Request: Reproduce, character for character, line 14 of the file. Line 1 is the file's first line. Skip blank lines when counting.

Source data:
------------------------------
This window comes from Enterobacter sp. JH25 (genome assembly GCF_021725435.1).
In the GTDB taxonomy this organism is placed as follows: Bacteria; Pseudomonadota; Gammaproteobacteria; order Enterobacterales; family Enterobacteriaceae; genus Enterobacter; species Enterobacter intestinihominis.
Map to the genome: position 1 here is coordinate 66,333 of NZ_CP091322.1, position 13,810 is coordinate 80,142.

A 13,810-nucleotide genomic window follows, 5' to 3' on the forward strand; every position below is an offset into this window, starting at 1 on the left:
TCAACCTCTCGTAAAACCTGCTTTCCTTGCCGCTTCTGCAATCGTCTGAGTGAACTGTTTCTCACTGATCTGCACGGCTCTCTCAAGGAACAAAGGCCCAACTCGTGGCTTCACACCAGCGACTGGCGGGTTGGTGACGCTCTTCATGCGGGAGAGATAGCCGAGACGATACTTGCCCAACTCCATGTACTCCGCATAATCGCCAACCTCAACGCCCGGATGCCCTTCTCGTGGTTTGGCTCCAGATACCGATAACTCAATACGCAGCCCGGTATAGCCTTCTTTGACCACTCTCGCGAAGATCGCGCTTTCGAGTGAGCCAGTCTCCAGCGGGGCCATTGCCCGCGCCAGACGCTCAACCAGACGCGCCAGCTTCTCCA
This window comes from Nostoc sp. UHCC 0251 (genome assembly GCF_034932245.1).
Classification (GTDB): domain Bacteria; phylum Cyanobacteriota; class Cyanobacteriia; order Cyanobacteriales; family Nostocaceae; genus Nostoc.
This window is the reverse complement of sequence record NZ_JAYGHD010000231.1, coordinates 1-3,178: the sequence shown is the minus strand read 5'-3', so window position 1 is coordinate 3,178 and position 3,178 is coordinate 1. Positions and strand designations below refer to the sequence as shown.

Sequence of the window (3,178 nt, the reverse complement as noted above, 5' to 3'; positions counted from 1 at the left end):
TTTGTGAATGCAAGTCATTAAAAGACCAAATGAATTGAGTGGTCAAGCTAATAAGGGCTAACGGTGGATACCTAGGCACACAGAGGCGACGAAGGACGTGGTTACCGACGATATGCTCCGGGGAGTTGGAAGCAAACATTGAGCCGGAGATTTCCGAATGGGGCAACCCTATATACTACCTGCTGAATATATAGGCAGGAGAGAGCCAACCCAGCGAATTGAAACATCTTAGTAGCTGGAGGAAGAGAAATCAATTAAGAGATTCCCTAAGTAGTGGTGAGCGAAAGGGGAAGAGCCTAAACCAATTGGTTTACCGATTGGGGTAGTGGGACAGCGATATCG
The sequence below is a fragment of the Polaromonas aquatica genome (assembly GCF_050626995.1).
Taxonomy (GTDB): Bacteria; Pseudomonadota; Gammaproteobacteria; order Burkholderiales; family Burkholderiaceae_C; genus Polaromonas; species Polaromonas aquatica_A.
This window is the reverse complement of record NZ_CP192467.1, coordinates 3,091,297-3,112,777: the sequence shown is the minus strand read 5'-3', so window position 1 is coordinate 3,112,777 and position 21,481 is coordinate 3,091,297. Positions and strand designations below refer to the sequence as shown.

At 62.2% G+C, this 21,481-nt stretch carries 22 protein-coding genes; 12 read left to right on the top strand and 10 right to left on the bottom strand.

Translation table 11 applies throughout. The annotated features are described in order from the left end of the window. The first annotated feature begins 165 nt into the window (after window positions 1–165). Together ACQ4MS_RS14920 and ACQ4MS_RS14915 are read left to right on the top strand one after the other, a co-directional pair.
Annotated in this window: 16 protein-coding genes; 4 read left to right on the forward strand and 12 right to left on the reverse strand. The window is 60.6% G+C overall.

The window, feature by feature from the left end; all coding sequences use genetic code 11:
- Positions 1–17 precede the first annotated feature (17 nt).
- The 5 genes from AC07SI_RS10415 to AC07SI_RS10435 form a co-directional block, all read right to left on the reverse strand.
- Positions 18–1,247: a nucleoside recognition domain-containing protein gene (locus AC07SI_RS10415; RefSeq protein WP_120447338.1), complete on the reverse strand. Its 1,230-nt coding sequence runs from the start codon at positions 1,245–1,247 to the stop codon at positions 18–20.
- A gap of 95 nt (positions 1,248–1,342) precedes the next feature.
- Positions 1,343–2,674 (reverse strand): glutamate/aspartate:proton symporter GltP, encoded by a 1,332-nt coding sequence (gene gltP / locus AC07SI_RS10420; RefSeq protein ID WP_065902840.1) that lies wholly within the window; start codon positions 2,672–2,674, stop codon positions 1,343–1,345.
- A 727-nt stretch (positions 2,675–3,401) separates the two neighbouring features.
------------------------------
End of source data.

At 62.2% G+C, this 21,481-nt stretch carries 22 protein-coding genes; 12 read left to right on the top strand and 10 right to left on the bottom strand.